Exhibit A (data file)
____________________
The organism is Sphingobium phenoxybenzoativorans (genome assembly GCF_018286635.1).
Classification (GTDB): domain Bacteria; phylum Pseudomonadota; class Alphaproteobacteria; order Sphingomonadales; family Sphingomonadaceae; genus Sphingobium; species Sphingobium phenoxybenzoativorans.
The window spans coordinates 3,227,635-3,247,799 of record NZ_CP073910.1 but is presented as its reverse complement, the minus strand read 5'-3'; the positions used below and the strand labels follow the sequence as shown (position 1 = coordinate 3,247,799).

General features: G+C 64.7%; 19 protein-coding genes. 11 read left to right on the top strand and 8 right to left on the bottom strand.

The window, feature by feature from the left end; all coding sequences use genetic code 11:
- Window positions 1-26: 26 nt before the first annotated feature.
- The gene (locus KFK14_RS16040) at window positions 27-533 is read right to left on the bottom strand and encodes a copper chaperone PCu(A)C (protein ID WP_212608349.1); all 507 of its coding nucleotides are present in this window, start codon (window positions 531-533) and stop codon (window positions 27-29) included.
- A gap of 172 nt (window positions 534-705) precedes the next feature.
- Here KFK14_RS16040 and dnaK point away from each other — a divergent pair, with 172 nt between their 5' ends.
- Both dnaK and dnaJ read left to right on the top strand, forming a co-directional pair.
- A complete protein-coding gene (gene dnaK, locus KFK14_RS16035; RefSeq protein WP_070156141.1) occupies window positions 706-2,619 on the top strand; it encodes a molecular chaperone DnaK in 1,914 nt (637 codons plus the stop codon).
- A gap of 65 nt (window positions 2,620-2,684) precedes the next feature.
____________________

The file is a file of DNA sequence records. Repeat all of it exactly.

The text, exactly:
The organism is Sphingobium phenoxybenzoativorans (genome assembly GCF_018286635.1).
Classification (GTDB): domain Bacteria; phylum Pseudomonadota; class Alphaproteobacteria; order Sphingomonadales; family Sphingomonadaceae; genus Sphingobium; species Sphingobium phenoxybenzoativorans.
The window spans coordinates 3,227,635-3,247,799 of record NZ_CP073910.1 but is presented as its reverse complement, the minus strand read 5'-3'; the positions used below and the strand labels follow the sequence as shown (position 1 = coordinate 3,247,799).

General features: G+C 64.7%; 19 protein-coding genes. 11 read left to right on the top strand and 8 right to left on the bottom strand.

The window, feature by feature from the left end; all coding sequences use genetic code 11:
- Window positions 1-26: 26 nt before the first annotated feature.
- The gene (locus KFK14_RS16040) at window positions 27-533 is read right to left on the bottom strand and encodes a copper chaperone PCu(A)C (protein ID WP_212608349.1); all 507 of its coding nucleotides are present in this window, start codon (window positions 531-533) and stop codon (window positions 27-29) included.
- A gap of 172 nt (window positions 534-705) precedes the next feature.
- Here KFK14_RS16040 and dnaK point away from each other — a divergent pair, with 172 nt between their 5' ends.
- Both dnaK and dnaJ read left to right on the top strand, forming a co-directional pair.
- A complete protein-coding gene (gene dnaK, locus KFK14_RS16035; RefSeq protein WP_070156141.1) occupies window positions 706-2,619 on the top strand; it encodes a molecular chaperone DnaK in 1,914 nt (637 codons plus the stop codon).
- A gap of 65 nt (window positions 2,620-2,684) precedes the next feature.